John D. Podesta, who was chief of staff to President Bill Clinton and is one of the Democratic Party’s most experienced strategists, is joining the White House to help President Obama salvage what has become a difficult second term.
Podesta, who has been an outside adviser to Obama since leading his presidential transition after the 2008 election, will formally join his inner circle as White House counselor for a year, according to sources familiar with the move.
The addition of Podesta to the White House staff is indicative of the rotten management skill that got the president to where he is. Rather than replace the inept group around him, he has further complicated the White House hierarchy by adding Podesta to the mix. Is Valerie Jarrett going to give way to Podesta? I doubt it. President Obama is kidding himself if he thinks adding yet another “cc” to the e-mail chain and populating useless meetings with one more voice will turn things around.
The move will, I strongly suspect, merely create another power base (“Podesta’s circle,” “Jarrett’s circle,” etc.) and reaffirm one of the most debilitating aspects of this presidency: No matter how badly you screw up, you never get fired. Health and Human Services Secretary Kathleen Sebelius is still there, although Jeff Zients was brought in to try to clean up some of her mess. Likewise, Podesta enters but Jarrett and Chief of Staff Denis McDonough remain.
Moreover, the selection of Podesta, a left-wing ideologue whose idea of innovative thinking is an income-inequality screed, suggests the president, as he invariably does, is merely doubling down on his statism. This is not a president who really internalized the problems with big government, nor one interested in reaching out to the center. No, this president is now in a panic and rushing to his base, presumably to keep his approval ratings from sliding into the 30s.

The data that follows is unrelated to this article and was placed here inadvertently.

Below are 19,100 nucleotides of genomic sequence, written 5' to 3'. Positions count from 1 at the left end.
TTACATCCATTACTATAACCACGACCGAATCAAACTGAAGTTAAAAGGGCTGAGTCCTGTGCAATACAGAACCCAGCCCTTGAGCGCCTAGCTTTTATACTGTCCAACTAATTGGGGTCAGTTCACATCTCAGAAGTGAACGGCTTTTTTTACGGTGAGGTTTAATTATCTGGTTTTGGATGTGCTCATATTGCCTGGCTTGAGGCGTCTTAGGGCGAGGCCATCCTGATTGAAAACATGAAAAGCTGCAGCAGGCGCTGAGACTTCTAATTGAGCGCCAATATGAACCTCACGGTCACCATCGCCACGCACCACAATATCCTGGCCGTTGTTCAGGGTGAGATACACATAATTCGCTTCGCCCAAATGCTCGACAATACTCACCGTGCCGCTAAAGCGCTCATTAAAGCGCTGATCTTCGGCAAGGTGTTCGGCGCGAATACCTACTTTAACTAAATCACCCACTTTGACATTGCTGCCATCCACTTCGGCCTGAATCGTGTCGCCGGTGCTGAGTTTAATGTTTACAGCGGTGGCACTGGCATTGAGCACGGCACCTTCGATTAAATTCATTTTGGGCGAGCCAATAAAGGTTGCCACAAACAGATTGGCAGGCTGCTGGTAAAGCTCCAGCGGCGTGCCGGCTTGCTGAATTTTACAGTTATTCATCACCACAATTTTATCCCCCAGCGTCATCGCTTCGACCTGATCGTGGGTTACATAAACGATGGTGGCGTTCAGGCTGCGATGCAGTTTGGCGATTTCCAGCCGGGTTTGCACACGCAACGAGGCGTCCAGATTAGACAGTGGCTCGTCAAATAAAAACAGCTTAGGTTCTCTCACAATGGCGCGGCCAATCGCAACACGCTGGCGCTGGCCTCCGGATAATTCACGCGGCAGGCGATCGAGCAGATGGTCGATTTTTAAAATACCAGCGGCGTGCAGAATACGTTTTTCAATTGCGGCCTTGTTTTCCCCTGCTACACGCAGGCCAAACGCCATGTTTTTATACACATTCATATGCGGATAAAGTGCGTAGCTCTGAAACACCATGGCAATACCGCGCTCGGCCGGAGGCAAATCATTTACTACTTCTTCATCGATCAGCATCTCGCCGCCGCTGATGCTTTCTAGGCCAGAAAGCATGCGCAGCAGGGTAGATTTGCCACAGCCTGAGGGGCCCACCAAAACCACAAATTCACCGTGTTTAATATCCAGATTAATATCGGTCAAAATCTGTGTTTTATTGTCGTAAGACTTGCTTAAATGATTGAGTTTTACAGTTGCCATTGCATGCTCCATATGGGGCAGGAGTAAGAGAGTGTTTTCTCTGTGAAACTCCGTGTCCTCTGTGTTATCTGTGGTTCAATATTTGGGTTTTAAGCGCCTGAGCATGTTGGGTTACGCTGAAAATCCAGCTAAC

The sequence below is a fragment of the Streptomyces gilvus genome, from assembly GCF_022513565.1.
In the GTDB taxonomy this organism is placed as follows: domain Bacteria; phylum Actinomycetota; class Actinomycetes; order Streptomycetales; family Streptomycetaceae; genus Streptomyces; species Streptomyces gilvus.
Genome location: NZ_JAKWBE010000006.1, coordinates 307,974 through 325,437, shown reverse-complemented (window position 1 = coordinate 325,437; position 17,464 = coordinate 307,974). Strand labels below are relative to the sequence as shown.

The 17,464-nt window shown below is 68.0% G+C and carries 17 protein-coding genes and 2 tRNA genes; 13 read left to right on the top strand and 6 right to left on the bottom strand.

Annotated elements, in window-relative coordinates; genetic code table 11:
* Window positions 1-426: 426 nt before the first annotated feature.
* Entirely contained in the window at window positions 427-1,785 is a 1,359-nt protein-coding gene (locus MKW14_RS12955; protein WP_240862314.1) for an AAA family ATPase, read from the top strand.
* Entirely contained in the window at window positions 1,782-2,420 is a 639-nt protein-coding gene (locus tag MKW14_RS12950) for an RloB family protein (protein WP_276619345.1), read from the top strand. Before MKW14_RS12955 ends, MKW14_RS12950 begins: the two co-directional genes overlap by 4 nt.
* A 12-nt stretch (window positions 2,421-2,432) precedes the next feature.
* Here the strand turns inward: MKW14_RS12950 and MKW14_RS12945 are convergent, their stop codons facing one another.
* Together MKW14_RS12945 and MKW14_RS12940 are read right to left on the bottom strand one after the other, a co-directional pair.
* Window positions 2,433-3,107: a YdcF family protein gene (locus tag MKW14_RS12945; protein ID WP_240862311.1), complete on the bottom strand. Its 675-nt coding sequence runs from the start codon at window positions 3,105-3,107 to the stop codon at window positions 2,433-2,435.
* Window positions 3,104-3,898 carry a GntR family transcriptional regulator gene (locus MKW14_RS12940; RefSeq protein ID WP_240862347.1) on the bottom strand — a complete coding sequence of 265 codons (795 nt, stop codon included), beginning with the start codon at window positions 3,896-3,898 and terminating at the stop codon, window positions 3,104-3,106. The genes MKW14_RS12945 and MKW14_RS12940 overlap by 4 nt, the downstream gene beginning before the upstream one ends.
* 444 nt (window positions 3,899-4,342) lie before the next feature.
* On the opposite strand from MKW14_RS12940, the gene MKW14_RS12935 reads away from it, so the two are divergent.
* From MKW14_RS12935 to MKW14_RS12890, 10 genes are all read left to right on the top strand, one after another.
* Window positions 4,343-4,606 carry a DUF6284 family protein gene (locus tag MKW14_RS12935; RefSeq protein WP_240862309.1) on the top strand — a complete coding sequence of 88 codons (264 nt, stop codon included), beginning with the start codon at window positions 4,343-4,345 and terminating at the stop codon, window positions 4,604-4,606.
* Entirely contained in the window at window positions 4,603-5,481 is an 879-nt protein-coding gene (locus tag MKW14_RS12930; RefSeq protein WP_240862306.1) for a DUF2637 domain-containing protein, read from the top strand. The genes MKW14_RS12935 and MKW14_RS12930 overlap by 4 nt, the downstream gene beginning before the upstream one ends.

One can’t ignore Podesta’s closeness to the Clintons. One danger now is that the Clintons — as Bill did when he suggested the president had to keep his promise that you can keep your insurance — cut loose from Obama in an effort to separate Hillary from the president. The last thing Obama needs is Bill and Hillary explaining how they’d do things differently and previewing excuses for Hillary’s mediocre tenure at state. Podesta, for now, keeps everyone on the same page.
The addition of Podesta won’t change the underlying problems dragging this presidency down. Obamacare’s problems are multiplying. The Senate increasingly looks like it will flip to a Republican majority. As the Rothenberg Political Report notes:
In a recently released Quinnipiac University poll in Colorado, Democratic Sen. Mark Udall polled in the mid-40s against a handful of underwhelming and unknown Republicans. This is in a race currently rated by the Rothenberg Political Report as Safe for Democrats.
We don’t have comparable public data for too many other supposedly safe Senate races, but there are at least 10 other Democratic Senate seats that are structurally more vulnerable than Colorado. Of course, as I’ve written before, Republicans only need to win states that Mitt Romney carried in 2012 to get back to the Senate majority. The GOP won’t likely need victories in Michigan, Iowa, Colorado or New Hampshire. Those would just be icing on the cake.
(Since that was written, a new poll, albeit an internal one, shows Rep. Tom Cotton (R-Ark.) leading Sen. Mark Pryor (D-Ark.) 48 to 41 percent.)
The president’s second term is sliding downhill fast. The Podesta pick suggests the president hasn’t a clue what to do about it.